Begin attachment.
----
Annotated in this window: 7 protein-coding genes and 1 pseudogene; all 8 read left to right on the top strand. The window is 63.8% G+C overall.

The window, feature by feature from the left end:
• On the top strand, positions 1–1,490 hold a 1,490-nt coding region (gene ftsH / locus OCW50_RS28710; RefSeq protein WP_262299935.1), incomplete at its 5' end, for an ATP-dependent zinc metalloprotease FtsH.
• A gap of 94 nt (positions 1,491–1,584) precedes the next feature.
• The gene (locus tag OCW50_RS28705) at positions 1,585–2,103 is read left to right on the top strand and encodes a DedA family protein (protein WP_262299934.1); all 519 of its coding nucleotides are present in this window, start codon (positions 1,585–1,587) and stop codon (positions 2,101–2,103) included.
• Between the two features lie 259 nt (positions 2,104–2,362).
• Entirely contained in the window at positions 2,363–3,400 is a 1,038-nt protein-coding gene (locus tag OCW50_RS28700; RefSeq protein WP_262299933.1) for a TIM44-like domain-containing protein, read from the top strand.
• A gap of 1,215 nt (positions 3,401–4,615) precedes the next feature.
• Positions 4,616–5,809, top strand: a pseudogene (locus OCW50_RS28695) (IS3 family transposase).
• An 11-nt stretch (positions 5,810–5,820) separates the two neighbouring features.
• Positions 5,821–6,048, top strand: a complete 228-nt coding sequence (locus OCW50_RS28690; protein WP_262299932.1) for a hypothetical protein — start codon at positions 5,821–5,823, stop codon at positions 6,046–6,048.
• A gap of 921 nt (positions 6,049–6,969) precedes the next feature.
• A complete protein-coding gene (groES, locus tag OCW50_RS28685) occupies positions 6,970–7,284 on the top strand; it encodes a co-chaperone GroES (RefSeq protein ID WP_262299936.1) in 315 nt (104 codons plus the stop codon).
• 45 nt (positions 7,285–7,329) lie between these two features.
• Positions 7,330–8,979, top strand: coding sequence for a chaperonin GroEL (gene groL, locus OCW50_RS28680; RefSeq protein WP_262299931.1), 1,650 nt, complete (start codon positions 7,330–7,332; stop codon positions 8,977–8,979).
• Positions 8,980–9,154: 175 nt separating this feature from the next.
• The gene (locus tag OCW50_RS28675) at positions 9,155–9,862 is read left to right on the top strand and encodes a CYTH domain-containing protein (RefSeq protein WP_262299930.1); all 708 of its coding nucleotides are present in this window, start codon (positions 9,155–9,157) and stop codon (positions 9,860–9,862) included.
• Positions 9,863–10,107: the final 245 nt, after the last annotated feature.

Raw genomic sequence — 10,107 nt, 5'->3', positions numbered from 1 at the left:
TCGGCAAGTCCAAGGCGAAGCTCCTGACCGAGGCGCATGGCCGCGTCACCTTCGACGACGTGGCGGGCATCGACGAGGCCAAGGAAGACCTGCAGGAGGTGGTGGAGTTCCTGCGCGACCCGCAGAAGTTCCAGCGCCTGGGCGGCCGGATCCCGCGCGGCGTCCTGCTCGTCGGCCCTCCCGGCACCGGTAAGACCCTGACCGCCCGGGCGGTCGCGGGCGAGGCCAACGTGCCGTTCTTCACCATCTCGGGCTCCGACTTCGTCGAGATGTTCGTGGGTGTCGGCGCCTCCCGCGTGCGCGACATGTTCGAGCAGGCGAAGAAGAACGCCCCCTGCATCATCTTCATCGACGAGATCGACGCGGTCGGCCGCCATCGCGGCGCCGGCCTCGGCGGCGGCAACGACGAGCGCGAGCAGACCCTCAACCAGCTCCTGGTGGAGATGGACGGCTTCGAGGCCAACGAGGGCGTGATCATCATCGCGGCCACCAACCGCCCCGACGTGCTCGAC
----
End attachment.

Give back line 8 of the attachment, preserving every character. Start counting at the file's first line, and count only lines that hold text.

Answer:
• A gap of 1,215 nt (positions 3,401–4,615) precedes the next feature.